Look at these jokers. Just look at these kids, these fooligans, these hippies. It doesn’t matter what you call them, they’ll take on the name you give on impulse to someone who shatters your sense of normalcy and the monotony of your daily routine, an outrageous name for an outrageous encounter. You could be an arthritic old woman, an irascible shopkeeper, a bunch of hooded kids; you could be terrified, annoyed or thrilled; you will name them, you will call for them, you will join in their antics. They’re called Foxygen, they come from a faraway land called California where weed smoke is thick in the air and people wear mohair sweaters in infernally hot weather, and they’re here to vanquish dull routine with carelessness and yeah, a little insolence.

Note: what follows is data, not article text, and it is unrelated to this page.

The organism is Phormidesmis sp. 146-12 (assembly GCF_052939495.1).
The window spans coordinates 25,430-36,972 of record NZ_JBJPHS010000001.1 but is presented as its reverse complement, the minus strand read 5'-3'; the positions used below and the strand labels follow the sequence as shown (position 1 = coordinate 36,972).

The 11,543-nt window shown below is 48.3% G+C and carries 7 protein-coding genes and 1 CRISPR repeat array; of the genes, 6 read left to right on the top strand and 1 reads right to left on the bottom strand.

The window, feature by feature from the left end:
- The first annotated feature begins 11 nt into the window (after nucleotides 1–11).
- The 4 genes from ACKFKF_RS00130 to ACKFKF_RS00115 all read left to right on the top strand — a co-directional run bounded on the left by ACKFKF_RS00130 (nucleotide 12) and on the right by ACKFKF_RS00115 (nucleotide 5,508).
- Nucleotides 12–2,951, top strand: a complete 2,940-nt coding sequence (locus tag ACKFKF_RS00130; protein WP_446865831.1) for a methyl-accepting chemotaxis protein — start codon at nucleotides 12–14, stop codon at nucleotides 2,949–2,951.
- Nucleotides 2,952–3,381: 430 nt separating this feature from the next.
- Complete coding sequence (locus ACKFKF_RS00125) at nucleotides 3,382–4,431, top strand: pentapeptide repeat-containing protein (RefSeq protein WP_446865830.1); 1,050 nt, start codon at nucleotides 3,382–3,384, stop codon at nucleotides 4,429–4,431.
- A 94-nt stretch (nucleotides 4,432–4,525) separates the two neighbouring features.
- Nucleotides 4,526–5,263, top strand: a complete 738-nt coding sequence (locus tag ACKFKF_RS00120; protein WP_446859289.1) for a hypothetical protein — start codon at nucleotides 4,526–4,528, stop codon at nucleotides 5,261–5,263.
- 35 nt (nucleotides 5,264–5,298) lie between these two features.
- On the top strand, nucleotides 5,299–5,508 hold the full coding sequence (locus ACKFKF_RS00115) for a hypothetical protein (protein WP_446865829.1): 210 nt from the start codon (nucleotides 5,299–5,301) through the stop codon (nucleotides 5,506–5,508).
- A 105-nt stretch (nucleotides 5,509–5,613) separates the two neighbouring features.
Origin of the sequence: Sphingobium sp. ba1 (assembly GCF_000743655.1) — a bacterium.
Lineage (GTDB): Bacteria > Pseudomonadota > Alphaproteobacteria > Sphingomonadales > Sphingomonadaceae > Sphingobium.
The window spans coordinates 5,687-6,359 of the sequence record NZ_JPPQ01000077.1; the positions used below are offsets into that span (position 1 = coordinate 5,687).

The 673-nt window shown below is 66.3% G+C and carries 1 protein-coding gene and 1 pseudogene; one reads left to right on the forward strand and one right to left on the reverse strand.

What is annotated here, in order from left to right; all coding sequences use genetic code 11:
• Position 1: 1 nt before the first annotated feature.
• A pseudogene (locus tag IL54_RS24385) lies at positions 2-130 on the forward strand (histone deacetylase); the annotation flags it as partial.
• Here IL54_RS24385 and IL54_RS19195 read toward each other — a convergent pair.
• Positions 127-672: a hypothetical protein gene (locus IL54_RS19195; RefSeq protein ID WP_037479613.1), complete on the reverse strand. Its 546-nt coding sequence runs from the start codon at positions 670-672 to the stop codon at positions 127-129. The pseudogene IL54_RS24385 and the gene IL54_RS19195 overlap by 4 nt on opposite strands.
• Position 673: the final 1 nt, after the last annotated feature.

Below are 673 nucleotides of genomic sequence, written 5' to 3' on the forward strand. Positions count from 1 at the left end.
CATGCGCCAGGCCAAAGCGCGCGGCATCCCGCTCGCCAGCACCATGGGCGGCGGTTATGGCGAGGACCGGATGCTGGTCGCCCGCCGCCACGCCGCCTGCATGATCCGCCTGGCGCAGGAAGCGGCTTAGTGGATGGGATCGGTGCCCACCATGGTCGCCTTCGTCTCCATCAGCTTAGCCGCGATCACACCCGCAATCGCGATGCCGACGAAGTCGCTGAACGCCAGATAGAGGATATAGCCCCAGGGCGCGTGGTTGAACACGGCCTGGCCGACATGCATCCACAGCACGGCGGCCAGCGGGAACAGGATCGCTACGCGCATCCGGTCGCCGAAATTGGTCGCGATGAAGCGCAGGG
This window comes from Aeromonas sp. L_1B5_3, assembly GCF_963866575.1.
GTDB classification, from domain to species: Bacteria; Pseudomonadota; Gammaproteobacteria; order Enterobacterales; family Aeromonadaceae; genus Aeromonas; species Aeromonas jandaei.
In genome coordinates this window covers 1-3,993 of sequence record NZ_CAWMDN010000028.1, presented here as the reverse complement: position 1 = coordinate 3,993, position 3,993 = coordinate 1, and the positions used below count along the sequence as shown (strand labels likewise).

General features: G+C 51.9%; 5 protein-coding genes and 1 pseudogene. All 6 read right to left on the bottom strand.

I remember the first time I heard ‘Take the Kids Off Broadway’, Foxygen’s first LP. Abounding, chaotic, carefree and rich–you might have said the album was recorded by a teenager locked in his room with the volume cranked all the way up and his entire record collection playing at once.
That’s what Foxygen is. A band of friends that relishes freedom, and who take what comes their way without thinking twice. Might be an apple from a street vendor’s stall, or it might be the end-of-day rush outside a middle school in Paris.
It’s been awhile since we filmed a group so well suited to a Take Away Show. A group whose presence alone suffices to shake the street, that provokes without seeming involved, that jumps around so much, makes a point of hanging out with everyone around them, and that mocks the fact of being on camera with a playful disdain. Overall, a band that can do all of that without fucking up their harmonies. A group that goes so far as to write the film we’re shooting while we’re shooting it.
Because in the end, this film is just the story of a stolen apple.